Typesetting your papers: information on LaTeX.

• Get up to speed quickly on Latex.
• Create a free account at https://www.sharelatex.com/. Click on New Project. If you chose Blank Project you will be given the skeleton of a latex document, ready to be filled. If you click om Example project you'll be given a sample document with some text, an image, and a bibliography. Modify the text to be what you want and look at how citations are done. To understand how to write bib entries read Bibliographies with BibTeX. It seems a lot but it is easy. Many sites will provide references in bib format.
An alternative, which is very similar, is to use instead www.overleaf.com.
• You can take a systematic approach to learning latex by reading the easy to follow tutorials Absolute beginners, Document Structure, and Bibliographies with BibTeX.
• A good complete introduction in a single document to the entire Latex is The not so Short Introduction to LaTeX2e Or LaTeX2e in 95 minutes by Tobias Oetiker. (PDF file).
• Visit TUG, the TEX Users Group site. Here you can get documentation here and visit the pages of different packages.
Look at Getting Started with TeX, LaTeX and Friends for information on installation and documentation.
• CTAN, the Comprehensive TEX Archive Network, is the home of all packages, tools, and documentation.
• TeX Live is a good distribution for Unix/Linux and Windows. It is the one used in the Department.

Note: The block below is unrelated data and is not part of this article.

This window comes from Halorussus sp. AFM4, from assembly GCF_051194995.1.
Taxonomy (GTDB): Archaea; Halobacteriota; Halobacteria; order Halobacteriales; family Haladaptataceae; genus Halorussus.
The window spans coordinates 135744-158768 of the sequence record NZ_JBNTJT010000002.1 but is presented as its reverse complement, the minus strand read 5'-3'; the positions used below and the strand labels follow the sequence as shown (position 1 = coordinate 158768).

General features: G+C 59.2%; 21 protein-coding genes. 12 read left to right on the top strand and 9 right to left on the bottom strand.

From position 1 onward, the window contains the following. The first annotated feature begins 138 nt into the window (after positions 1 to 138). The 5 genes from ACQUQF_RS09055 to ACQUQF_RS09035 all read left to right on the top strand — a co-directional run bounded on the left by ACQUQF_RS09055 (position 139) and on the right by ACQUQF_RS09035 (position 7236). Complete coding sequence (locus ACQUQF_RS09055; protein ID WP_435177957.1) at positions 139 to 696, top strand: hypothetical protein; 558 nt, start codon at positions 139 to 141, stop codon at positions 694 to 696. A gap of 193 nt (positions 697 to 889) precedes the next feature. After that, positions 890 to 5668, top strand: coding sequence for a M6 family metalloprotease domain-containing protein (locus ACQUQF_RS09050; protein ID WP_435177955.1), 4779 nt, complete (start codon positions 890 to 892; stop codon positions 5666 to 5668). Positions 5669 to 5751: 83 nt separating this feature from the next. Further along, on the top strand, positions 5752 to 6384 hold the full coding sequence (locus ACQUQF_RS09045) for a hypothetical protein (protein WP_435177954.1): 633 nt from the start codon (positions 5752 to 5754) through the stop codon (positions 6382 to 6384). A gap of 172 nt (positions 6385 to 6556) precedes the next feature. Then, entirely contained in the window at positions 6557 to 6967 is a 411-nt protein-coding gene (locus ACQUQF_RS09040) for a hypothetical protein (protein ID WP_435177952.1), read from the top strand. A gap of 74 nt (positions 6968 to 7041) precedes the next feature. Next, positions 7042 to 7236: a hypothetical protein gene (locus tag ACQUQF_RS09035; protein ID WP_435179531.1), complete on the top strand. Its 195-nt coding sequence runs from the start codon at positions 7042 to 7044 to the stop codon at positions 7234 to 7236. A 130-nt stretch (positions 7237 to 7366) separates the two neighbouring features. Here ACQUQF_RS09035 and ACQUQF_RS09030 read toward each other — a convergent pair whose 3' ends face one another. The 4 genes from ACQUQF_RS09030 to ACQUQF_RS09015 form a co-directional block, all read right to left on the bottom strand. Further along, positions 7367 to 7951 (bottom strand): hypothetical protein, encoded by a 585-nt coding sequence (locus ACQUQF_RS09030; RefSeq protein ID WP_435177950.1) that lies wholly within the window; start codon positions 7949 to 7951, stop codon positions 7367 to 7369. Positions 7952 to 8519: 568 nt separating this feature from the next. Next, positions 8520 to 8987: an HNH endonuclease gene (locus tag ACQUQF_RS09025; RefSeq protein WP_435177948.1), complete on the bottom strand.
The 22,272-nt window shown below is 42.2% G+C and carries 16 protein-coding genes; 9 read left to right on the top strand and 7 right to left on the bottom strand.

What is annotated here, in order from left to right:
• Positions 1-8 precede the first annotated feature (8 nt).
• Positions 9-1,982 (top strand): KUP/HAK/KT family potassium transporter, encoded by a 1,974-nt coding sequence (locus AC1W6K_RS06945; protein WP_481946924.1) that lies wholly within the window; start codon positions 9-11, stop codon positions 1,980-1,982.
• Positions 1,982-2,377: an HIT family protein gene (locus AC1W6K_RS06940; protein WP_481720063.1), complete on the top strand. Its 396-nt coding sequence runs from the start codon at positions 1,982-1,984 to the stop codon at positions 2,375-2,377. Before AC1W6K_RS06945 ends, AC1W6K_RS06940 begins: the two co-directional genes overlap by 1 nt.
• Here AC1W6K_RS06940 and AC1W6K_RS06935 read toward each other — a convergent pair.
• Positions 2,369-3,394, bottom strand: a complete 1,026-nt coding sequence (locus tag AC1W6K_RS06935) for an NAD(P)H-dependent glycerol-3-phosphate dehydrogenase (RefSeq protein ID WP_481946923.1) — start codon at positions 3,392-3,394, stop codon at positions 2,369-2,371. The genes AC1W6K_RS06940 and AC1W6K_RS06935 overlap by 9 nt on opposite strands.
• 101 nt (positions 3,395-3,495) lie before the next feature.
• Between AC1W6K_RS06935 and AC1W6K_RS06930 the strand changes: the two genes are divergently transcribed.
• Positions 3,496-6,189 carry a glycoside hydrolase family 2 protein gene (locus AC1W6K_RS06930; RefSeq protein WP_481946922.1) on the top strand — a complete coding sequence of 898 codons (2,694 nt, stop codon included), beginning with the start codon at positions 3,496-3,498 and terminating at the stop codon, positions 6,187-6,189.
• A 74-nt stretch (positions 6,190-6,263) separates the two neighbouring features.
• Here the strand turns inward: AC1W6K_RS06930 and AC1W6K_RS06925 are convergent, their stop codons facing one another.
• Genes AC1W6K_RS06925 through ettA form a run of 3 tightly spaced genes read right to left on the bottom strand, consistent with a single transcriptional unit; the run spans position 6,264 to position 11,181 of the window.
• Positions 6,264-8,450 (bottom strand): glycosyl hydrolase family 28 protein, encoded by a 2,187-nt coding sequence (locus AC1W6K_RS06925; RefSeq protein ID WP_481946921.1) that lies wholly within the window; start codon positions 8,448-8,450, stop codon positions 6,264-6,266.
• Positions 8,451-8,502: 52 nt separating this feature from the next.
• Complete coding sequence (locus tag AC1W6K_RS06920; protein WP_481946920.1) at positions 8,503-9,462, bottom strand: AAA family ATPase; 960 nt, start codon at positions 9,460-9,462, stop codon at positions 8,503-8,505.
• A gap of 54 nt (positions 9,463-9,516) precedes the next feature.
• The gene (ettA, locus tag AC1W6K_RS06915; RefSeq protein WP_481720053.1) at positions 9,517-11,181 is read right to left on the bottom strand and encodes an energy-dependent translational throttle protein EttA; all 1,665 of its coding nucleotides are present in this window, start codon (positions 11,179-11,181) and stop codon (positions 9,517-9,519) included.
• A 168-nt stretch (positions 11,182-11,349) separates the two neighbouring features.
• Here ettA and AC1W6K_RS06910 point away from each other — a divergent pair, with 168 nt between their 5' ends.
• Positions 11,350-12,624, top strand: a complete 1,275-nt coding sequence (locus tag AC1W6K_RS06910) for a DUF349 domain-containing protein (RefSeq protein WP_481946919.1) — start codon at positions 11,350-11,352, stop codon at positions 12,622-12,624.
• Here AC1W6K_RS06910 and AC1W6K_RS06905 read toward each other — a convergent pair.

• MiKTEX is another good distribution for Windows. Recommended for Windows is proTeXt a MiKTeX-based distribution for Windows.

Typesetting your papers: basic LaTeX instructions.

To get started with Latex, create a file, let's call it myfile.tex, that countains the following:
\documentclass[11pt]{article}  % 11 points is a good size
\usepackage{fullpage}          % more lines and longer lines per page
\begin{document}
\title{Whatever}
\maketitle                     % generates the title
.....  whatever you want to write.  To divide into sections use something like
\section{Introduction}
\section{Background}
....
\section{Conclusions}
\end{document}

To generate the output run
latex myfile
To preview the output use
xdvi myfile
Repeat this until you are satisfied. To generate the postscript file do
dvips -tletter myfile -o myfile.ps
Convert to pdf by doing
ps2pdf myfile.ps
You can easily generate bibliographic citations, by creating a bibliography file (.bib), specifying in your document what style you want, for instance
\bibliographystyle{plain}
and the name of your bibliography file
\bibliography{mybibliofile}
and running
bibtex myfile
After running bibtex, you need to run latex again twice (latex goes through your file once, so forward references cannot be filled in a single pass).